Saving myself for no one

The concept of sexual intimacy is not lost on you or me. However, somewhere along the line – growing up in a Christian household, trying to be a good, heterosexual boyfriend to the few girls who gave me a chance, my admittance of being of an agnostic, free-thinking perspective, and embracing my identity as a pansexual transwoman – I lost sight of what I should and should not deserve. Rather, I never had much of a chance to really explore the idea of engaging in sexual intimacy. For specific reasons, I just accepted that my time had not come.

My long-standing belief has been that one should reserve sexual intimacy for the person they have committed themselves to in a monogamous, romantic relationship. I have since realized that this line of thinking has been the last bastion of traditional, Christian-centric thought that had somehow survived through everything that had drastically shifted in my lifestyle. The idea had been deeply engrained into me, despite being “born male”, and the shame of contradicting this thinking loomed near whenever temptation arose. My parents being religious & fairly traditional led me to put my own romanticized take on it, believing that if I remained patient & virtuous, one day I would be able to entrust my body to the person I believed was “the one.”

I recently read a novel that turned me on (pun intended) to the very common practice of two characters meeting one another. After their initial meeting, both of them recognized their instinctual attraction to one another over time with each chance interaction feeding the heat between them. Eventually, one makes a move and the other is equally overcome with ferocious passion. For some reason, the timing in which I was exposed to that story – right around when I turned thirty – caused me to have an alternative perspective. Prior to turning thirty, I would have asked “who could possibly jump into bed with someone who clearly had no romantic intentions to remain faithful to them”? However, in the face of physical aging, sparse intimacy over my lifetime, and the high level of self-love I had cultivated as the woman I was born to be, what I read now appeared almost natural and sensible as my former mindset seemed almost something an insane, brainwashed prude would do.

#1: I can be shallow as fuck about looks.

#2: I am light-years from being a “prude”.

“Turning 30” has been a recurring theme in this blog as of late and sexual expression is not excluded from it. As I often do, I wondered why only I had to be the one sexually frustrated, swearing off intimacy just because “the one” hadn’t come along. I could count on one hand how many times I had believed I would marry someone. This romanticized notion of keeping myself “pure” for “my first time” when I was already perverted, unabashedly playful in my sexuality, and near legitimately considered a succubus among my close friends rapidly became outdated through rigorous self-assessment.

Being met with my cold logic quickly turned to frustration. I was three weeks into being 30 and had yet to experience unrestrained intimacy followed by sharing a bed with my partner. Like an ignorant, virgin teenager, I was still wondering how people [read: my friends] have sex and if there were any steps to follow for a successful romp. And then I was smacked in the face with the truth: This was all my own doing. I repeatedly declined the idea simply because no romantic commitment would follow when there were multiple instances where sex likely would have been welcomed.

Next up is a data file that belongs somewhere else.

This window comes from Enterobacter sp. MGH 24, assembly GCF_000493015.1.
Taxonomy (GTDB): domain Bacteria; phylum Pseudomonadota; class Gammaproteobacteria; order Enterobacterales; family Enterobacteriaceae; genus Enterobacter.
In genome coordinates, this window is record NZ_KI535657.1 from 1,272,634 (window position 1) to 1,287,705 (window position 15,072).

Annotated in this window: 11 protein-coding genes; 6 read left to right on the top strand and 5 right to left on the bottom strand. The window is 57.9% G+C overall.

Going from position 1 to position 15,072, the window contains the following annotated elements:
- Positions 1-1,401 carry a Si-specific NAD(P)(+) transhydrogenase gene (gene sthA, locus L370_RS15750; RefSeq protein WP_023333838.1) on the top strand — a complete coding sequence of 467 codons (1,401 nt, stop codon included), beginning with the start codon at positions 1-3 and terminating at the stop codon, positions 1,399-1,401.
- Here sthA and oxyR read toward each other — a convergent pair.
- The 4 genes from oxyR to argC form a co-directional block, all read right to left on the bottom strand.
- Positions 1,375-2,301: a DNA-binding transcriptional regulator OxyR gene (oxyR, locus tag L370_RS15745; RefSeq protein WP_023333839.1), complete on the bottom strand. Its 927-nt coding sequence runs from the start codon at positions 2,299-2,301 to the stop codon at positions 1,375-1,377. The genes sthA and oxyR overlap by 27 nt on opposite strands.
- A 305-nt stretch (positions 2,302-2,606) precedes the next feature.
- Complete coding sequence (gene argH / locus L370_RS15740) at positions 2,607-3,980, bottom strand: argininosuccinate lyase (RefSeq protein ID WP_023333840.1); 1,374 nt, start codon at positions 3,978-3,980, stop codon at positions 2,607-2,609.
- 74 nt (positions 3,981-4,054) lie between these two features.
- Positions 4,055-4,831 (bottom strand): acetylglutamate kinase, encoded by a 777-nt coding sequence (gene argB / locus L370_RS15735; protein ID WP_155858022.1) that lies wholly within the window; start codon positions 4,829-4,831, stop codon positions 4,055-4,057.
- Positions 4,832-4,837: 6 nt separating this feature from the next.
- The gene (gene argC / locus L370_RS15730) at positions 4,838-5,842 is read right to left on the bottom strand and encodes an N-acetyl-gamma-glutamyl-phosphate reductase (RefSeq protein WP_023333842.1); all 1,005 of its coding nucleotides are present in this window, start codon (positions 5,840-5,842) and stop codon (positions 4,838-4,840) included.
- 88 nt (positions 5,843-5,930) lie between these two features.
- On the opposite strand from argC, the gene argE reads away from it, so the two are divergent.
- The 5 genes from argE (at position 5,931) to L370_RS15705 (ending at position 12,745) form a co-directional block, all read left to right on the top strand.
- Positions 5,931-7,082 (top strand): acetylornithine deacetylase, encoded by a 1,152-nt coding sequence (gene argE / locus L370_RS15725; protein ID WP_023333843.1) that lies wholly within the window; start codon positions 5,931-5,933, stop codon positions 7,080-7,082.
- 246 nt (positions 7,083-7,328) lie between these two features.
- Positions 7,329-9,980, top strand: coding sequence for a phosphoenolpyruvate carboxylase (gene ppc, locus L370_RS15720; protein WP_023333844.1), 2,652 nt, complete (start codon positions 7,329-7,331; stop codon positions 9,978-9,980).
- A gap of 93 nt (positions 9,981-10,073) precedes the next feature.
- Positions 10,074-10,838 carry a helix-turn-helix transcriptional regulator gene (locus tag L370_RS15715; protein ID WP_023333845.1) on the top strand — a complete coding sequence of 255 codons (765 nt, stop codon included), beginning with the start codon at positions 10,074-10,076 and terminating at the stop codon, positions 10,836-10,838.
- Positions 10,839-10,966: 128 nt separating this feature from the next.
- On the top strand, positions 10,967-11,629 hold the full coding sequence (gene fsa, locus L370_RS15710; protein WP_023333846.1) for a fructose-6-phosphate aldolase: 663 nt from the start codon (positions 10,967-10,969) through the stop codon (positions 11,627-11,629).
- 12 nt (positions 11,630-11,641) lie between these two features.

Another hard truth washed over me: The combination of my past upbringing and now my present life as a transwoman had somehow made me believe by default I should never feel safe experiencing sexual intimacy other than with someone who had confessed their love for me. An amalgamation of anger and sadness careened through my body. There had to be a way to rewrite this automated preset equation that I had left unchecked in the midst of my gender transition.

I want to be a good woman.

Only sluts sleep around.

How do you take love out of sex? I’m so clingy. I’d fall in love with them and get hurt.

Will I ever be loved?


…why I should starve myself.

I’m desirable. Beautiful. Lovable.

If sex with someone I trust could make sense…

Experiencing intimacy with someone I feel comfortable with isn’t shameful.

Yes, I want to be loved. Sex doesn’t equal love. It never has.

I won’t be young forever. Live your life. 

Fuck who you want.

So I did.


Five Tips To Becoming A More Confident Transgender Female

Umi Sonoda (Love Live) by takuma0

Many transgender females often struggle with the massive adjustment in how to integrate themselves in society. I was one of them, of course. Though after being able to bravely face friends and family, the issue of how to handle attraction and romance gradually crept into my consciousness. The concept wasn’t new, obviously, but in the context of my femininity, self-respect and protecting myself from potential “chasers”, everything about this was all new to me. Awareness of these matters could be taught but it was only through experiencing being approached in the moment that we could learn to adapt. For some, this could be most terrifying, but not impossible to get used to.